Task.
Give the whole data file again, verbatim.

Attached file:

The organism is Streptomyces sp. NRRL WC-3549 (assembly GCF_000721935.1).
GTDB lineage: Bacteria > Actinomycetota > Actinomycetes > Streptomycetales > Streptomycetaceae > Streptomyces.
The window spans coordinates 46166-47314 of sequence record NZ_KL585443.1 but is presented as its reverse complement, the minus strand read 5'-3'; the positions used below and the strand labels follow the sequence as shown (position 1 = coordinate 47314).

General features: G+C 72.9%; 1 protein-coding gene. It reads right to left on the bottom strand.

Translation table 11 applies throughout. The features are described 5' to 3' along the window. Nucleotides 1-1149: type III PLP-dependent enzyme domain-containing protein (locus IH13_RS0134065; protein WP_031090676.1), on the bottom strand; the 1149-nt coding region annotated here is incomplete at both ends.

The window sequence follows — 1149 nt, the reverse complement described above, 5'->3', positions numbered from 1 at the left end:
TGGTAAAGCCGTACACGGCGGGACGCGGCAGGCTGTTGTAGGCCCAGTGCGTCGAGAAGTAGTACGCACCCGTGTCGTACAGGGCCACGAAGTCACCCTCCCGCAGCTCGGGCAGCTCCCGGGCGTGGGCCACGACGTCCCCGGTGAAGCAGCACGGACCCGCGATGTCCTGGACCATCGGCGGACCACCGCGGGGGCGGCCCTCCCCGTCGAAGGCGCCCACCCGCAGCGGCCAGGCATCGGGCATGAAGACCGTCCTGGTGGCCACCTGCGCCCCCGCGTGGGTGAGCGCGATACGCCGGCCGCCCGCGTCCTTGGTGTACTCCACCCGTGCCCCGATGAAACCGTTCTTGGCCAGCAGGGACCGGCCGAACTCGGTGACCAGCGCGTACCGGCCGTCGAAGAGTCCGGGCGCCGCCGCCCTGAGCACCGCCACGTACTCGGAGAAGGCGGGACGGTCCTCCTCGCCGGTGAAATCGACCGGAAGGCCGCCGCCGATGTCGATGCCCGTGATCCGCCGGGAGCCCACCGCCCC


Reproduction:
The organism is Streptomyces sp. NRRL WC-3549 (assembly GCF_000721935.1).
GTDB lineage: Bacteria > Actinomycetota > Actinomycetes > Streptomycetales > Streptomycetaceae > Streptomyces.
The window spans coordinates 46166-47314 of sequence record NZ_KL585443.1 but is presented as its reverse complement, the minus strand read 5'-3'; the positions used below and the strand labels follow the sequence as shown (position 1 = coordinate 47314).

General features: G+C 72.9%; 1 protein-coding gene. It reads right to left on the bottom strand.

Translation table 11 applies throughout. The features are described 5' to 3' along the window. Nucleotides 1-1149: type III PLP-dependent enzyme domain-containing protein (locus IH13_RS0134065; protein WP_031090676.1), on the bottom strand; the 1149-nt coding region annotated here is incomplete at both ends.

The window sequence follows — 1149 nt, the reverse complement described above, 5'->3', positions numbered from 1 at the left end:
TGGTAAAGCCGTACACGGCGGGACGCGGCAGGCTGTTGTAGGCCCAGTGCGTCGAGAAGTAGTACGCACCCGTGTCGTACAGGGCCACGAAGTCACCCTCCCGCAGCTCGGGCAGCTCCCGGGCGTGGGCCACGACGTCCCCGGTGAAGCAGCACGGACCCGCGATGTCCTGGACCATCGGCGGACCACCGCGGGGGCGGCCCTCCCCGTCGAAGGCGCCCACCCGCAGCGGCCAGGCATCGGGCATGAAGACCGTCCTGGTGGCCACCTGCGCCCCCGCGTGGGTGAGCGCGATACGCCGGCCGCCCGCGTCCTTGGTGTACTCCACCCGTGCCCCGATGAAACCGTTCTTGGCCAGCAGGGACCGGCCGAACTCGGTGACCAGCGCGTACCGGCCGTCGAAGAGTCCGGGCGCCGCCGCCCTGAGCACCGCCACGTACTCGGAGAAGGCGGGACGGTCCTCCTCGCCGGTGAAATCGACCGGAAGGCCGCCGCCGATGTCGATGCCCGTGATCCGCCGGGAGCCCACCGCCCC